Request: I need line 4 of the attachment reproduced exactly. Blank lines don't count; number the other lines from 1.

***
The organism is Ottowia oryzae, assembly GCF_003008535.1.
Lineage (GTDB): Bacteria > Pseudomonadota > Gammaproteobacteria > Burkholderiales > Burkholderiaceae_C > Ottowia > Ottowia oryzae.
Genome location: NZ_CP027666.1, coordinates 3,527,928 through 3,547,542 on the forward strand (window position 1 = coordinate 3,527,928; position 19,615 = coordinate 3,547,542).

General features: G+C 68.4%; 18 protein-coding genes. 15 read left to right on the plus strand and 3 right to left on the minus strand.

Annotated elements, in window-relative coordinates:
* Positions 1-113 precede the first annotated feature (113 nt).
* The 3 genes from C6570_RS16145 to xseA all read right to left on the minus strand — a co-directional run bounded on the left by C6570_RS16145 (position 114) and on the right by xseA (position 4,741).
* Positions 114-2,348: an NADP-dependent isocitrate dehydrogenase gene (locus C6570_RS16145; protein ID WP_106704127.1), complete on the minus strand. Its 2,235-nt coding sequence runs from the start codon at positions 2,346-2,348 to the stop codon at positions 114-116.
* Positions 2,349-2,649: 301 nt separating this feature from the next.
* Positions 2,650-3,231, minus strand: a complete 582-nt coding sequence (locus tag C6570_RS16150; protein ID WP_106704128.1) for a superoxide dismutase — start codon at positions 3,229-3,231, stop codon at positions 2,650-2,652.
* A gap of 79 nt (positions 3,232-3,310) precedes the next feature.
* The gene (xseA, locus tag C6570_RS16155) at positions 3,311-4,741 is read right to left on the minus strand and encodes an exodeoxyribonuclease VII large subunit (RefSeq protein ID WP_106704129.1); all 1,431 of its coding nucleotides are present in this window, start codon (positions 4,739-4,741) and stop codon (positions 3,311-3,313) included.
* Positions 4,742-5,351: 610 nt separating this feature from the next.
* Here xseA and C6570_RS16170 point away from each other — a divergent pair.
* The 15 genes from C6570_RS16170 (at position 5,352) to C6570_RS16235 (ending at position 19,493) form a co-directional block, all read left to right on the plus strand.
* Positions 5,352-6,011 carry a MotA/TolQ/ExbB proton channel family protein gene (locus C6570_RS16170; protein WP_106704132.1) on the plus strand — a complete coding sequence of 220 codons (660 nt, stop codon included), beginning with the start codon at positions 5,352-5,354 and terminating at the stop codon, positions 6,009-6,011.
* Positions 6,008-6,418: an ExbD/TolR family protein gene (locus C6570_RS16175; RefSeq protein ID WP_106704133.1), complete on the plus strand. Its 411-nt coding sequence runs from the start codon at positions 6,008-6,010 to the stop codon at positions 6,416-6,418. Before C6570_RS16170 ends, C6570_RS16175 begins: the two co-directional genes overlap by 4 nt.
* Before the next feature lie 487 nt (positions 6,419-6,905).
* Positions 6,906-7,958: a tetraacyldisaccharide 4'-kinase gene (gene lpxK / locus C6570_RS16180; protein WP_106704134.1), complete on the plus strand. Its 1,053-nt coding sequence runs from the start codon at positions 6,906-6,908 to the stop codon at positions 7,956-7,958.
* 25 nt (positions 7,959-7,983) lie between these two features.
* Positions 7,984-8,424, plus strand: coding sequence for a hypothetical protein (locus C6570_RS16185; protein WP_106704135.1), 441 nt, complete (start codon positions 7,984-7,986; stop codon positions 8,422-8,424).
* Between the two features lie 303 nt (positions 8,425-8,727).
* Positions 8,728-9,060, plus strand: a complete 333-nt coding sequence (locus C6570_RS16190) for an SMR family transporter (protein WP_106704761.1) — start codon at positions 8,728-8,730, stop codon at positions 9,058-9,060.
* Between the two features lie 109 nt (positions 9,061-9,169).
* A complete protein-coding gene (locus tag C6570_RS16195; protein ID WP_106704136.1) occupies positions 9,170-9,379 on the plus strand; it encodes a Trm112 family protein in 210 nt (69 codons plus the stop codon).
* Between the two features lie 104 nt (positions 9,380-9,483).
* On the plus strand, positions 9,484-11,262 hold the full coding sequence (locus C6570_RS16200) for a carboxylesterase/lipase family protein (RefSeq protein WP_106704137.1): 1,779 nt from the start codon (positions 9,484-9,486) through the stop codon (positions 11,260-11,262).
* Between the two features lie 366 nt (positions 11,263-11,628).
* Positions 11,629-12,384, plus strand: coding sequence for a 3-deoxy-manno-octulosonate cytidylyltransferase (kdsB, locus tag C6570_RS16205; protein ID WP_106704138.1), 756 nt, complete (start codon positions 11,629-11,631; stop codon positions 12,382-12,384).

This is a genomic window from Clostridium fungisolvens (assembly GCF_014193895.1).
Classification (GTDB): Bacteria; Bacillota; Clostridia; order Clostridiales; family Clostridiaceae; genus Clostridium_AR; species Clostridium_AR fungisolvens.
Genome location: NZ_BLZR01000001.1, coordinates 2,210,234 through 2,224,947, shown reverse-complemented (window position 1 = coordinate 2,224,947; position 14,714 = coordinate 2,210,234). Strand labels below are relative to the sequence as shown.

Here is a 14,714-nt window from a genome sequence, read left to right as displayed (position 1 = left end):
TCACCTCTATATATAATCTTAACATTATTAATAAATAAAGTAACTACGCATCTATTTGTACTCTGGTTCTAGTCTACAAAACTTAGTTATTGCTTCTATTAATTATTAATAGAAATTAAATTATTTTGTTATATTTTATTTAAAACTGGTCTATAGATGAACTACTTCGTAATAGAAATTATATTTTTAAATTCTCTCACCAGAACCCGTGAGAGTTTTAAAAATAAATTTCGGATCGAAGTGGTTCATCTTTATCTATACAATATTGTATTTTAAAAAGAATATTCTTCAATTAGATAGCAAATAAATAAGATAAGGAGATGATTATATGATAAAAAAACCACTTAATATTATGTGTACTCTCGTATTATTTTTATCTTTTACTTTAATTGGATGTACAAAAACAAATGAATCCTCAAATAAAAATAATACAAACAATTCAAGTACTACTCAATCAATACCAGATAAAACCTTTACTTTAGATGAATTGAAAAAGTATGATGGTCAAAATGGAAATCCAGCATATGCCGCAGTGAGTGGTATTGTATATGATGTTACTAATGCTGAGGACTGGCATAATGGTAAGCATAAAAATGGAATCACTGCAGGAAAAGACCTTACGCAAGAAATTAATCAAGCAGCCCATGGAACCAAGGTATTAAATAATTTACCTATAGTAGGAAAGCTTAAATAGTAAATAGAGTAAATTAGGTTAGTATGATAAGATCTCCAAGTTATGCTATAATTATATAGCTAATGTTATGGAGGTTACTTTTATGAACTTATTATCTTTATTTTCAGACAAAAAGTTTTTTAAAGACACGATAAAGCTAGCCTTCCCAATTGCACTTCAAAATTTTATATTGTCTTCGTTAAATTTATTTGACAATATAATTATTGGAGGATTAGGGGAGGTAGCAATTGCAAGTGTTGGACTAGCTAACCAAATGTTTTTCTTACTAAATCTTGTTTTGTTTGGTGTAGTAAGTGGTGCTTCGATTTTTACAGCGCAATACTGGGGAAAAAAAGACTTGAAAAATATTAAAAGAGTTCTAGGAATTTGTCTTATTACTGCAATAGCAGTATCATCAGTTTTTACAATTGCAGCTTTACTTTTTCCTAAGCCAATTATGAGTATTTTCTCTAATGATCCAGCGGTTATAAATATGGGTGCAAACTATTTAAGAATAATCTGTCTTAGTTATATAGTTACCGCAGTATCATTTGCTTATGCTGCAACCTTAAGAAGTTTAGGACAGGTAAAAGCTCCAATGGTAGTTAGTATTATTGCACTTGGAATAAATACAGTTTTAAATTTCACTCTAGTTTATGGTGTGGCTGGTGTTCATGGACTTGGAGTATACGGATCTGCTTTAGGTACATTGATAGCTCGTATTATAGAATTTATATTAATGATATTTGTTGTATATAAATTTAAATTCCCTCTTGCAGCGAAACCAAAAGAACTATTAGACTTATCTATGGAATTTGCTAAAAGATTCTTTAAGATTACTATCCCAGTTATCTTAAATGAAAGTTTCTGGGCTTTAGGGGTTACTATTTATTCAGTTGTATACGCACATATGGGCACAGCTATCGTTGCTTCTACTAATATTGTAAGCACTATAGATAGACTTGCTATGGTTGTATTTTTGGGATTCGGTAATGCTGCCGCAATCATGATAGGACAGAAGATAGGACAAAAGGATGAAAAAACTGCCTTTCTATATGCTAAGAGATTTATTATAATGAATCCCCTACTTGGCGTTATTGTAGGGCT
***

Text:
General features: G+C 68.4%; 18 protein-coding genes. 15 read left to right on the plus strand and 3 right to left on the minus strand.